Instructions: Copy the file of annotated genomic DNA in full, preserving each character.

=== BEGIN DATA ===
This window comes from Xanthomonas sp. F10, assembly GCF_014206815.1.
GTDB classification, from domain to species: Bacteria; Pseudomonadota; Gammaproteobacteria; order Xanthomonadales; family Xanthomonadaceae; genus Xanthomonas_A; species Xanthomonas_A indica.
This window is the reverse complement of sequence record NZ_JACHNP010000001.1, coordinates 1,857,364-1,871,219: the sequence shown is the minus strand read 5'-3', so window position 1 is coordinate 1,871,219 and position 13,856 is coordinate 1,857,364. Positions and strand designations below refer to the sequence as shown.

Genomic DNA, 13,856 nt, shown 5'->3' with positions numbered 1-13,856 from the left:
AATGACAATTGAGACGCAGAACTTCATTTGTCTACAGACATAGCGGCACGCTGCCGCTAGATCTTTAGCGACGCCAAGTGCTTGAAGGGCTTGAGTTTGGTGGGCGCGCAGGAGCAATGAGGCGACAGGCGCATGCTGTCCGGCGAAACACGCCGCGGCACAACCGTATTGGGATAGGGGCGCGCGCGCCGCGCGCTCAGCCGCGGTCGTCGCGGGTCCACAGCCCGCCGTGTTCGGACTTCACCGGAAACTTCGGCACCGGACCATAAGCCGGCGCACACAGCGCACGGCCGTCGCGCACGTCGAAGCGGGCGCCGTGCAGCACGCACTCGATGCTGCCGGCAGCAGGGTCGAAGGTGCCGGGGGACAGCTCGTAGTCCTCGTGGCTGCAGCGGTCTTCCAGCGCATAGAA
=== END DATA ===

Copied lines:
This window comes from Xanthomonas sp. F10, assembly GCF_014206815.1.
GTDB classification, from domain to species: Bacteria; Pseudomonadota; Gammaproteobacteria; order Xanthomonadales; family Xanthomonadaceae; genus Xanthomonas_A; species Xanthomonas_A indica.
This window is the reverse complement of sequence record NZ_JACHNP010000001.1, coordinates 1,857,364-1,871,219: the sequence shown is the minus strand read 5'-3', so window position 1 is coordinate 1,871,219 and position 13,856 is coordinate 1,857,364. Positions and strand designations below refer to the sequence as shown.

Genomic DNA, 13,856 nt, shown 5'->3' with positions numbered 1-13,856 from the left:
AATGACAATTGAGACGCAGAACTTCATTTGTCTACAGACATAGCGGCACGCTGCCGCTAGATCTTTAGCGACGCCAAGTGCTTGAAGGGCTTGAGTTTGGTGGGCGCGCAGGAGCAATGAGGCGACAGGCGCATGCTGTCCGGCGAAACACGCCGCGGCACAACCGTATTGGGATAGGGGCGCGCGCGCCGCGCGCTCAGCCGCGGTCGTCGCGGGTCCACAGCCCGCCGTGTTCGGACTTCACCGGAAACTTCGGCACCGGACCATAAGCCGGCGCACACAGCGCACGGCCGTCGCGCACGTCGAAGCGGGCGCCGTGCAGCACGCACTCGATGCTGCCGGCAGCAGGGTCGAAGGTGCCGGGGGACAGCTCGTAGTCCTCGTGGCTGCAGCGGTCTTCCAGCGCATAGAA